# Exercise: ETS with secondary indices

Roberto Ostinelli ostinelli@REDACTED
Tue Dec 10 12:34:14 CET 2019

```Sverker,
This looks very nice. I was considering using composite keys but I didn't
know that partial lookups would work.

Seems definitely cleaner, and if I understand correctly the lookup time
will be the same as with a single key, with the added benefit of the delete
functionalities (please correct me if I'm wrong).

Thank you so much,
r.

On Mon, Dec 9, 2019 at 8:15 PM Sverker Eriksson <sverker@REDACTED> wrote:

> Here is a variant of your second solution. But instead insert each
> element-group pair as a *key*
> and use ordered_set which has an optimization for *traversal with
> partially bound key*.
>
>
> ets:new(elements,[ordered_set,named_table]).
> ets:new(groups,[ordered_set,named_table]).
>
> % Insert element
> [ets:insert(elements, {{Element,G}}) || G <- Groups],
> [ets:insert(groups, {{G,Element}}) || G <- Groups],
>
>
> % Lookup groups from element
> Groups = ets:select(elements, [{{{Element,'\$1'}}, [], ['\$1']}]),
>
> % Lookup elements from group
> Elements = ets:select(groups, [{{{Group,'\$1'}}, [], ['\$1']}]),
>
> % Delete element
> Groups = ets:select(elements, [{{{Element,'\$1'}}, [], ['\$1']}]),
> ets:match_delete(elements, {{Element, '_'}}),
> [ets:delete(groups, {G,Element}) || G <- Groups],
>
>
> All select and match traversals use a partially bound key and will
> only search the part of the ordered_set (tree) that may contain such keys.
>
>
> /Sverker
>
> On lör, 2019-12-07 at 18:54 +0100, Roberto Ostinelli wrote:
>
> All,
> I'm doing a conceptual exercise to evaluate the usage of ETS with
> secondary indices.
>
> The exercise is really simple:
>
>    1. There are elements which can belong to groups, in a m-to-n
>    relationship (every element can belong to one or more groups).
>    2. Elements and groups can be created/deleted at will.
>    3. We need to find the groups an element belongs to.
>    4. We need to find the elements included into a group.
>    5. We need to not keep an element if it does not belong to a group,
>    nor a group if it does not have elements in it (this is to avoid memory
>    leaks since groups / elements get added / removed).
>
> All of these operations should be optimized as much as possible.
>
>
> A. One possibility is to have 2 ETS tables of type set, that contain the
> following terms:
>
> 1. table elements with tuple format {Element, Groups}
> 2. table groups with tuple format {Group, Elements}
>
> Groups and Elements would be maps (so that finding an element of the map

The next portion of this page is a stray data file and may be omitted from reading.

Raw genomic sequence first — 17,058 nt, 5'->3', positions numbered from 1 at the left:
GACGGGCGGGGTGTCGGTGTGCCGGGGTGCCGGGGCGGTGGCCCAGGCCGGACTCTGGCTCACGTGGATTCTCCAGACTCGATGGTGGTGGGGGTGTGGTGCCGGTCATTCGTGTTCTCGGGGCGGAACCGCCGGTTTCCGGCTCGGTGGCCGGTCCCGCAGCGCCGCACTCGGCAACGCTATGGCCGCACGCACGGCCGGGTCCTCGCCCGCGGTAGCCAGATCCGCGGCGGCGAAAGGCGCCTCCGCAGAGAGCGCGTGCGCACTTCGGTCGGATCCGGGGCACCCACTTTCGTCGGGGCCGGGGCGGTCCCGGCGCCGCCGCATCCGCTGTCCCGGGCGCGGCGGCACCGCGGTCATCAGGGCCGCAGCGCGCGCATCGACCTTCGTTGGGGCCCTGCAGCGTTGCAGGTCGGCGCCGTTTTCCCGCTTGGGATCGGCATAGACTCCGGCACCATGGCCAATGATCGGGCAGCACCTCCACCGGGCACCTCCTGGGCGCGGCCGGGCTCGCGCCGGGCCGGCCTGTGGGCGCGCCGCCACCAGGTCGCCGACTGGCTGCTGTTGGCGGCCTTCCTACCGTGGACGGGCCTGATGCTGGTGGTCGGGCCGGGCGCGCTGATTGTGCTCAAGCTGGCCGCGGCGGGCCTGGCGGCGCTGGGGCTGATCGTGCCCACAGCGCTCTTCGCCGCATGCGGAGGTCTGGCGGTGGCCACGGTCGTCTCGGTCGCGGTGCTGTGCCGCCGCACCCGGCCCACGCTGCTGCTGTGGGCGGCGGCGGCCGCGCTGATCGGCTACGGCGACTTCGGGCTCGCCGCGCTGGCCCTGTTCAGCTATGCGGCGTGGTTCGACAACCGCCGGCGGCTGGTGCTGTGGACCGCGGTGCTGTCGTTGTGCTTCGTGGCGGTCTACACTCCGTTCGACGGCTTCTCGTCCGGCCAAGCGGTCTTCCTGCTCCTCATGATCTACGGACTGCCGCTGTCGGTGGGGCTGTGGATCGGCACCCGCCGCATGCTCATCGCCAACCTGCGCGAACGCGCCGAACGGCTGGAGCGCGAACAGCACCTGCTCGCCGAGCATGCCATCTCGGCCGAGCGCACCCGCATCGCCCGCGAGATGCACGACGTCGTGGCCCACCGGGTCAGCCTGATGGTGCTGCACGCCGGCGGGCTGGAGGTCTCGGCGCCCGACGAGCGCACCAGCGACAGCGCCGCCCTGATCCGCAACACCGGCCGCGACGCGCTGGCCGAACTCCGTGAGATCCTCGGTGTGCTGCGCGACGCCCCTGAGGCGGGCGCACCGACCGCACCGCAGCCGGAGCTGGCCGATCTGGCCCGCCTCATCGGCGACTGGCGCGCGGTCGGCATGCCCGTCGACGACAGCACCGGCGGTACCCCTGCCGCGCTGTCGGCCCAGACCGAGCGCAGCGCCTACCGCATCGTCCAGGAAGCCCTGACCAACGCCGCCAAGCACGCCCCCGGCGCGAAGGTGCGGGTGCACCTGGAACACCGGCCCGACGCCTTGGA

> does not require traversing an array).
>
> Adding an Element to a Group would mean:
>
>    - An insert in the table elements where the Group gets added to the
>    Groups map (bonus of using a map: no duplicates can be created).
>    - An insert in the table groups where the Element gets added to the
>    Elements map.
>
> Retrieving the groups an element belongs to is simple as getting the
> Element in the table elements, the groups will be keys of the Groups map.
> Retrieving the elements a group contains to is simple as getting the Group
> in the table groups, the elements will be keys of the Elements map.
>
> Deleting is far from being optimized though. For instance, deleting an
> Element means:
>
>    - Getting the Groups it belongs to with a lookup in the table elements.
>    - For every Group in the Groups map, remove the Element from the
>    Elements map.
>
> It becomes something like this:
>
> case ets:lookup(elements, Element) of
>     [{Element, Groups}] ->
>         ets:delete(elements, Element),
>         lists:foreach(fun({Group}) ->
>             case ets:lookup(groups, Group) of
>                 [{Group, Elements}] ->
>                     case maps:remove(Element, Elements) of
>                         Elements1 when map_size(Elements1) == 0 ->
>                             ets:delete(groups, Group);
>                         Elements1 ->
>                             ets:insert(groups, {Group, Elements1})
>                     end;
>                 _ ->
>                     ok
>             end
>         end, maps:keys(Groups))
>     _ ->
>         ok
> end.
>
> Ouch. Same goes for groups. And this is to delete *one* element, imagine
> if bigger operations need to be made.
>
>
> B. Another possibility would be to have 2 ETS tables of type bag, that
> contain the following terms:
>
> 1. table elements with tuple format {Element, Group}
> 2. table groups with tuple format {Group, Element}
>
> Adding an Element to a Group means:
>
>    - An insert in the table elements of the tuple {Element, Group}.
>    - An insert in the table groups of the tuple {Group, Element}.
>
> Retrieving the groups an element belongs to requires an ets:match_object/2
> or similar such as:
> ets:match_object(elements, {Element, _ = '_'}).
>
> Retrieving the elements a group belongs to requires an ets:match_object/2
> or similar such as:
> ets:match_object(groups, {Group, _ = '_'}).
>
> So retrieving requires the traversing of a table, but it should be
> relatively quick, given that the match is done on the index itself.
>
> Deleting is not particularly optimized though, because it requires the
> traversing of a table with elements that are not indexed. For instance,
> deleting an Element would look something like:
> ets:match_delete(elements, {Element, _ = '_'}). %% fast, indexed
> ets:match_delete(groups, {_ = '_', Element}). %% not fast, table is being
> traversed.
>
>
> What would *you* do? Any takers are welcome ^^_
>
> Cheers,
> r.
>
>
>
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